Jay Mills, who lives in Washington, teaches classes on how to cook edibles and grow marijuana. She gardens at home with her 3-year-old son and he helps with the tomato, onion and, yes, marijuana plants. As he grows older, she plans to be transparent about marijuana and her profession. But there are boundaries: His friends who come over can’t see the marijuana plant.

“He wanted to show his playmate the indoor plant. I’m like, ‘No, no no,’ ” Mills said. “So I now have locked the basement door to take care of that.”

Jennifer Culpepper, of Annapolis, still isn’t sure how she wants to discuss her new profession with her 7- and 9-year-old children. They haven’t asked questions, so she hasn’t said much. Culpepper, a branding and market consultant, recently started a second company, Brand Joint, which focuses on branding marijuana-related products. Macias’ dispensary is one of Culpepper’s clients.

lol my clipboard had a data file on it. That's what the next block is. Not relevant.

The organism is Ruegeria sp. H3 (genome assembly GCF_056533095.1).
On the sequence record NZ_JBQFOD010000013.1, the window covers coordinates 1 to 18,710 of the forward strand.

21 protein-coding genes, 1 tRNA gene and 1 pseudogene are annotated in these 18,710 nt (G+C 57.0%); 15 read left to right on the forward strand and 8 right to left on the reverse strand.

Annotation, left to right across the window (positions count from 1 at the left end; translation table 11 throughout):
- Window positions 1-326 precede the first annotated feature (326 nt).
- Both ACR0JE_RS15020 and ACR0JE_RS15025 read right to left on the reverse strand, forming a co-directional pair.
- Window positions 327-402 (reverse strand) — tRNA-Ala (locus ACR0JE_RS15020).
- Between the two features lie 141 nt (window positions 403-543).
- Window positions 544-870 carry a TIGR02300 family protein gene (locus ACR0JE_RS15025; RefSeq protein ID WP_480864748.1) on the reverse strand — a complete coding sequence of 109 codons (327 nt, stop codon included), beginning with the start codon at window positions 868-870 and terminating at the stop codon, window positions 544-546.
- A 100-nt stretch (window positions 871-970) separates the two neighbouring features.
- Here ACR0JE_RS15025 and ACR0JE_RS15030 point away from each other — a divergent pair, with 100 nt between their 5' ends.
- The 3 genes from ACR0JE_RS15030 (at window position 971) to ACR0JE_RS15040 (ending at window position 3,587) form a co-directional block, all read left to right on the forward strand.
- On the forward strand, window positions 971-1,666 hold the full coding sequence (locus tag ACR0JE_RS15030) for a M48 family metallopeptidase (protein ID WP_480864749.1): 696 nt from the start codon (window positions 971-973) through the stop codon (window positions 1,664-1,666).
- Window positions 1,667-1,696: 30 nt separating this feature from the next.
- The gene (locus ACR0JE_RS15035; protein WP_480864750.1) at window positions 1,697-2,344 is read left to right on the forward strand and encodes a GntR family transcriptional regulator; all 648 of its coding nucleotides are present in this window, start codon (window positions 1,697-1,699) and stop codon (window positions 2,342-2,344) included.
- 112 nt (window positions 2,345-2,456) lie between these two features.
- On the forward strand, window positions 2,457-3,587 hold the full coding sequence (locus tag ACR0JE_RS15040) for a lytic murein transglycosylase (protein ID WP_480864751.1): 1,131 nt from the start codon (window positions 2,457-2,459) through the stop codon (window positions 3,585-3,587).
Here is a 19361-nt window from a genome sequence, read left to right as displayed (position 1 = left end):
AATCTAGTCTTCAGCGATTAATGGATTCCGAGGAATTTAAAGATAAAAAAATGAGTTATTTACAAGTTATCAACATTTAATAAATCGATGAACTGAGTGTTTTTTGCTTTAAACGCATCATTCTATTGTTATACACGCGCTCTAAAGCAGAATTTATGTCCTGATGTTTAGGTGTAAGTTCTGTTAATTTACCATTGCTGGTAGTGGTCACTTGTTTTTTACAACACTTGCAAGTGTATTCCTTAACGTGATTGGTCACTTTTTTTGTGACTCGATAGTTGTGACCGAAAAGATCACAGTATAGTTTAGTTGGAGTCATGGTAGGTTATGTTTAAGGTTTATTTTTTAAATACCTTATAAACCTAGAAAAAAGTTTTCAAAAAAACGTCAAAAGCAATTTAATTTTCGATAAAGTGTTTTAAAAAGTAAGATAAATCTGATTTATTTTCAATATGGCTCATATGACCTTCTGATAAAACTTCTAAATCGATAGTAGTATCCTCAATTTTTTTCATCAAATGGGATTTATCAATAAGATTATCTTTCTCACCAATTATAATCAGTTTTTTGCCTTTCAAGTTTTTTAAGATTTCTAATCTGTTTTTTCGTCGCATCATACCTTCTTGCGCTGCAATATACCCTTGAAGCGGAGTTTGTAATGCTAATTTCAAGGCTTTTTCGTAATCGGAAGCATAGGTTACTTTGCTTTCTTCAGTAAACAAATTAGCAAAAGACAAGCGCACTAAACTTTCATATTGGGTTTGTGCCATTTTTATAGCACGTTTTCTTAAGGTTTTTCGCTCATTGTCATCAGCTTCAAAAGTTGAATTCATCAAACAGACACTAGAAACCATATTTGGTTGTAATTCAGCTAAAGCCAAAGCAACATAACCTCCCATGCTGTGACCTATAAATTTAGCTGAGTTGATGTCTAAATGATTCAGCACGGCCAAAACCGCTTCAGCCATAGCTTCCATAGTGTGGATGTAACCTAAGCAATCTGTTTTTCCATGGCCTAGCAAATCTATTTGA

“I’m still developing how I want to handle it with my kids, and for me, it’s key to hear from other mothers,” Culpepper said.

Her daughter once had a school assignment to write a business letter and tried to write it on “Brand Joint” letterhead. Culpepper swapped it with the letterhead of her non-marijuana-related branding firm.

When she started Brand Joint, she hesitated to publicize it on social media, even though she has shared her other company’s Facebook page with friends.

“Now I’m like, this is who we are, and I’m not doing anything illegal,” she said.

The four mothers agree that marijuana is a complicated topic for any parent to discuss with their children. They want their children to understand its medicinal benefits but don’t want them overexposed to it.

“For me, my challenge with my kids is everything is black and white with them, nothing is gray,” Culpepper said. “Everything is good or bad. There is a lot of gray area here.”